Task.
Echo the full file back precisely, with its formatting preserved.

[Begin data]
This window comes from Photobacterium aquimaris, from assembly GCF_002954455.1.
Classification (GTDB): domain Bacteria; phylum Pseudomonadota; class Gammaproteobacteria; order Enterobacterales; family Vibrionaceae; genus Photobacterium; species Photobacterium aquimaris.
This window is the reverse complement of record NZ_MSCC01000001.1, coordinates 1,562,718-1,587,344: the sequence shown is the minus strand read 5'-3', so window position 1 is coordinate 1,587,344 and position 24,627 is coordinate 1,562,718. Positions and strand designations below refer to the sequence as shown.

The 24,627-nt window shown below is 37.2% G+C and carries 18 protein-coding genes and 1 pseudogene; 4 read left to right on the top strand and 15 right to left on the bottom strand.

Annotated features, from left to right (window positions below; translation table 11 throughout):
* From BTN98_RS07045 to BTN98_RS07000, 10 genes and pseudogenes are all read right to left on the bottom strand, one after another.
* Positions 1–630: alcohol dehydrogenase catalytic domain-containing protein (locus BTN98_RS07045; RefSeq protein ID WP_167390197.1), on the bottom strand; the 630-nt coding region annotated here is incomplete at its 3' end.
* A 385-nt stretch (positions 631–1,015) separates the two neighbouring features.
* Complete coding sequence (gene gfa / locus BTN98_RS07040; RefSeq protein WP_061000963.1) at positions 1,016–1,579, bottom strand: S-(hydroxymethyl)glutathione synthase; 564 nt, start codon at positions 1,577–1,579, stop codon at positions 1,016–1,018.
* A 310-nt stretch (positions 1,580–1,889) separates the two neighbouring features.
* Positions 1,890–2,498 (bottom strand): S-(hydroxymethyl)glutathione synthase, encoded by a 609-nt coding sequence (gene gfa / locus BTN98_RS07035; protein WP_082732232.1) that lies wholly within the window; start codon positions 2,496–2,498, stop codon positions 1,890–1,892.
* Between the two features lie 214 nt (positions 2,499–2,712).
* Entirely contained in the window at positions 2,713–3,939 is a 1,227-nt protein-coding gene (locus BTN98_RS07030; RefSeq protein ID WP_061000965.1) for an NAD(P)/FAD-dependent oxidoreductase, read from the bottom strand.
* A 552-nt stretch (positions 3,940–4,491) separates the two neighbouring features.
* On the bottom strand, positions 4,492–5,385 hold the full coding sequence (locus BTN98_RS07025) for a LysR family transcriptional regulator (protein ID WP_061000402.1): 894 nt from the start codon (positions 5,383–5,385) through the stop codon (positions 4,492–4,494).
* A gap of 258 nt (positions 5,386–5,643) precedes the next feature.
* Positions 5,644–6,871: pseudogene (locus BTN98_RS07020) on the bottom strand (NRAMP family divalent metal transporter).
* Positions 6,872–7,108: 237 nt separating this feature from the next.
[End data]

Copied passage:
This window comes from Photobacterium aquimaris, from assembly GCF_002954455.1.
Classification (GTDB): domain Bacteria; phylum Pseudomonadota; class Gammaproteobacteria; order Enterobacterales; family Vibrionaceae; genus Photobacterium; species Photobacterium aquimaris.
This window is the reverse complement of record NZ_MSCC01000001.1, coordinates 1,562,718-1,587,344: the sequence shown is the minus strand read 5'-3', so window position 1 is coordinate 1,587,344 and position 24,627 is coordinate 1,562,718. Positions and strand designations below refer to the sequence as shown.

The 24,627-nt window shown below is 37.2% G+C and carries 18 protein-coding genes and 1 pseudogene; 4 read left to right on the top strand and 15 right to left on the bottom strand.

Annotated features, from left to right (window positions below; translation table 11 throughout):
* From BTN98_RS07045 to BTN98_RS07000, 10 genes and pseudogenes are all read right to left on the bottom strand, one after another.
* Positions 1–630: alcohol dehydrogenase catalytic domain-containing protein (locus BTN98_RS07045; RefSeq protein ID WP_167390197.1), on the bottom strand; the 630-nt coding region annotated here is incomplete at its 3' end.
* A 385-nt stretch (positions 631–1,015) separates the two neighbouring features.
* Complete coding sequence (gene gfa / locus BTN98_RS07040; RefSeq protein WP_061000963.1) at positions 1,016–1,579, bottom strand: S-(hydroxymethyl)glutathione synthase; 564 nt, start codon at positions 1,577–1,579, stop codon at positions 1,016–1,018.
* A 310-nt stretch (positions 1,580–1,889) separates the two neighbouring features.
* Positions 1,890–2,498 (bottom strand): S-(hydroxymethyl)glutathione synthase, encoded by a 609-nt coding sequence (gene gfa / locus BTN98_RS07035; protein WP_082732232.1) that lies wholly within the window; start codon positions 2,496–2,498, stop codon positions 1,890–1,892.
* Between the two features lie 214 nt (positions 2,499–2,712).
* Entirely contained in the window at positions 2,713–3,939 is a 1,227-nt protein-coding gene (locus BTN98_RS07030; RefSeq protein ID WP_061000965.1) for an NAD(P)/FAD-dependent oxidoreductase, read from the bottom strand.
* A 552-nt stretch (positions 3,940–4,491) separates the two neighbouring features.
* On the bottom strand, positions 4,492–5,385 hold the full coding sequence (locus BTN98_RS07025) for a LysR family transcriptional regulator (protein ID WP_061000402.1): 894 nt from the start codon (positions 5,383–5,385) through the stop codon (positions 4,492–4,494).
* A gap of 258 nt (positions 5,386–5,643) precedes the next feature.
* Positions 5,644–6,871: pseudogene (locus BTN98_RS07020) on the bottom strand (NRAMP family divalent metal transporter).
* Positions 6,872–7,108: 237 nt separating this feature from the next.